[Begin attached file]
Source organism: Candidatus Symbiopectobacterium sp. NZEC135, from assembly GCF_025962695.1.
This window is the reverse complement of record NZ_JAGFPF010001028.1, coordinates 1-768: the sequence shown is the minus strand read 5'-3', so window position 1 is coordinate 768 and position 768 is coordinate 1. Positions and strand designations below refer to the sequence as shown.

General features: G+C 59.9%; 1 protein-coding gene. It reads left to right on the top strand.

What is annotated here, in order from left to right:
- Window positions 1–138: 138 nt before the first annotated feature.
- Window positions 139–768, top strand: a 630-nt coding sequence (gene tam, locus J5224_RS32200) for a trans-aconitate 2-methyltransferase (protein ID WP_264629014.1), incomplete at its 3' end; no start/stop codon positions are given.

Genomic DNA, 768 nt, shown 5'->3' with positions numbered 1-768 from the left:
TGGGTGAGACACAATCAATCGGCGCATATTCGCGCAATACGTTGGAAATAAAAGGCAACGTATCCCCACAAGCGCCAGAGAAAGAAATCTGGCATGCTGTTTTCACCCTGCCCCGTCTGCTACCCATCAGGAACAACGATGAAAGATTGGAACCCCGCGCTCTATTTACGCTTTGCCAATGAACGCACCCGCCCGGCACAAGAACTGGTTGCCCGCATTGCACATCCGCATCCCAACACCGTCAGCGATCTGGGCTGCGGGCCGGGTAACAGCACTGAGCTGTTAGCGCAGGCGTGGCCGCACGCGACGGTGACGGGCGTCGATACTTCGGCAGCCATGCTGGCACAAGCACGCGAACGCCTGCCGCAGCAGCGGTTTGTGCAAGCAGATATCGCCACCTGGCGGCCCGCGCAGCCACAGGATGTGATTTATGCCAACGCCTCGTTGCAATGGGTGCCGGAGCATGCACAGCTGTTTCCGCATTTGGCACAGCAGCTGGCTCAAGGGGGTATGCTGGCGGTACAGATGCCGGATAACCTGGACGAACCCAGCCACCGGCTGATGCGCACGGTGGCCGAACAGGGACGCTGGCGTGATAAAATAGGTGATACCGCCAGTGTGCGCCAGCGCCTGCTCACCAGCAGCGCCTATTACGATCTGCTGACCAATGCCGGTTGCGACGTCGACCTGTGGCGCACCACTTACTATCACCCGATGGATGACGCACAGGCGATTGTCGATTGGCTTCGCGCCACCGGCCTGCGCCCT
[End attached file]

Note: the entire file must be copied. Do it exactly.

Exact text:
Source organism: Candidatus Symbiopectobacterium sp. NZEC135, from assembly GCF_025962695.1.
This window is the reverse complement of record NZ_JAGFPF010001028.1, coordinates 1-768: the sequence shown is the minus strand read 5'-3', so window position 1 is coordinate 768 and position 768 is coordinate 1. Positions and strand designations below refer to the sequence as shown.

General features: G+C 59.9%; 1 protein-coding gene. It reads left to right on the top strand.

What is annotated here, in order from left to right:
- Window positions 1–138: 138 nt before the first annotated feature.
- Window positions 139–768, top strand: a 630-nt coding sequence (gene tam, locus J5224_RS32200) for a trans-aconitate 2-methyltransferase (protein ID WP_264629014.1), incomplete at its 3' end; no start/stop codon positions are given.

Genomic DNA, 768 nt, shown 5'->3' with positions numbered 1-768 from the left:
TGGGTGAGACACAATCAATCGGCGCATATTCGCGCAATACGTTGGAAATAAAAGGCAACGTATCCCCACAAGCGCCAGAGAAAGAAATCTGGCATGCTGTTTTCACCCTGCCCCGTCTGCTACCCATCAGGAACAACGATGAAAGATTGGAACCCCGCGCTCTATTTACGCTTTGCCAATGAACGCACCCGCCCGGCACAAGAACTGGTTGCCCGCATTGCACATCCGCATCCCAACACCGTCAGCGATCTGGGCTGCGGGCCGGGTAACAGCACTGAGCTGTTAGCGCAGGCGTGGCCGCACGCGACGGTGACGGGCGTCGATACTTCGGCAGCCATGCTGGCACAAGCACGCGAACGCCTGCCGCAGCAGCGGTTTGTGCAAGCAGATATCGCCACCTGGCGGCCCGCGCAGCCACAGGATGTGATTTATGCCAACGCCTCGTTGCAATGGGTGCCGGAGCATGCACAGCTGTTTCCGCATTTGGCACAGCAGCTGGCTCAAGGGGGTATGCTGGCGGTACAGATGCCGGATAACCTGGACGAACCCAGCCACCGGCTGATGCGCACGGTGGCCGAACAGGGACGCTGGCGTGATAAAATAGGTGATACCGCCAGTGTGCGCCAGCGCCTGCTCACCAGCAGCGCCTATTACGATCTGCTGACCAATGCCGGTTGCGACGTCGACCTGTGGCGCACCACTTACTATCACCCGATGGATGACGCACAGGCGATTGTCGATTGGCTTCGCGCCACCGGCCTGCGCCCT